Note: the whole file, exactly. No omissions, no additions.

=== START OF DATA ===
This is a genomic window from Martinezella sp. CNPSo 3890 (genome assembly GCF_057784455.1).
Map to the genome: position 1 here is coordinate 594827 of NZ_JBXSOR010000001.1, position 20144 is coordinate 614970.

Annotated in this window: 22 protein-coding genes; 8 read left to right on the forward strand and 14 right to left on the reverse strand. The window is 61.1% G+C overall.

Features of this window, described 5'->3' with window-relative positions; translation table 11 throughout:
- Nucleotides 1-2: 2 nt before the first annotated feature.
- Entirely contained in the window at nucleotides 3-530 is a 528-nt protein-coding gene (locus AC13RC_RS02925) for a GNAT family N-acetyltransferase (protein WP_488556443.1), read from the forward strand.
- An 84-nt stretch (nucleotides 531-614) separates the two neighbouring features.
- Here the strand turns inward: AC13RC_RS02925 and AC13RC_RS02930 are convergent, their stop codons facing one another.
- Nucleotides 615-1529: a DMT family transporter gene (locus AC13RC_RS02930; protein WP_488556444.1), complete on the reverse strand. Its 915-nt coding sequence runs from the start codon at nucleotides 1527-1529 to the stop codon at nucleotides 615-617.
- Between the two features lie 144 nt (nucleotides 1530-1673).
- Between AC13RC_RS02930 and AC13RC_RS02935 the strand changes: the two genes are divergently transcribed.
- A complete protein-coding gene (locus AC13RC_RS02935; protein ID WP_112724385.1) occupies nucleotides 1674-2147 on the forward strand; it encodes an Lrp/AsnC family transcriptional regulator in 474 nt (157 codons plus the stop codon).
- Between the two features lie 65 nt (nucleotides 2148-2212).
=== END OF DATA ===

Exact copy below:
This is a genomic window from Martinezella sp. CNPSo 3890 (genome assembly GCF_057784455.1).
Map to the genome: position 1 here is coordinate 594827 of NZ_JBXSOR010000001.1, position 20144 is coordinate 614970.

Annotated in this window: 22 protein-coding genes; 8 read left to right on the forward strand and 14 right to left on the reverse strand. The window is 61.1% G+C overall.

Features of this window, described 5'->3' with window-relative positions; translation table 11 throughout:
- Nucleotides 1-2: 2 nt before the first annotated feature.
- Entirely contained in the window at nucleotides 3-530 is a 528-nt protein-coding gene (locus AC13RC_RS02925) for a GNAT family N-acetyltransferase (protein WP_488556443.1), read from the forward strand.
- An 84-nt stretch (nucleotides 531-614) separates the two neighbouring features.
- Here the strand turns inward: AC13RC_RS02925 and AC13RC_RS02930 are convergent, their stop codons facing one another.
- Nucleotides 615-1529: a DMT family transporter gene (locus AC13RC_RS02930; protein WP_488556444.1), complete on the reverse strand. Its 915-nt coding sequence runs from the start codon at nucleotides 1527-1529 to the stop codon at nucleotides 615-617.
- Between the two features lie 144 nt (nucleotides 1530-1673).
- Between AC13RC_RS02930 and AC13RC_RS02935 the strand changes: the two genes are divergently transcribed.
- A complete protein-coding gene (locus AC13RC_RS02935; protein ID WP_112724385.1) occupies nucleotides 1674-2147 on the forward strand; it encodes an Lrp/AsnC family transcriptional regulator in 474 nt (157 codons plus the stop codon).
- Between the two features lie 65 nt (nucleotides 2148-2212).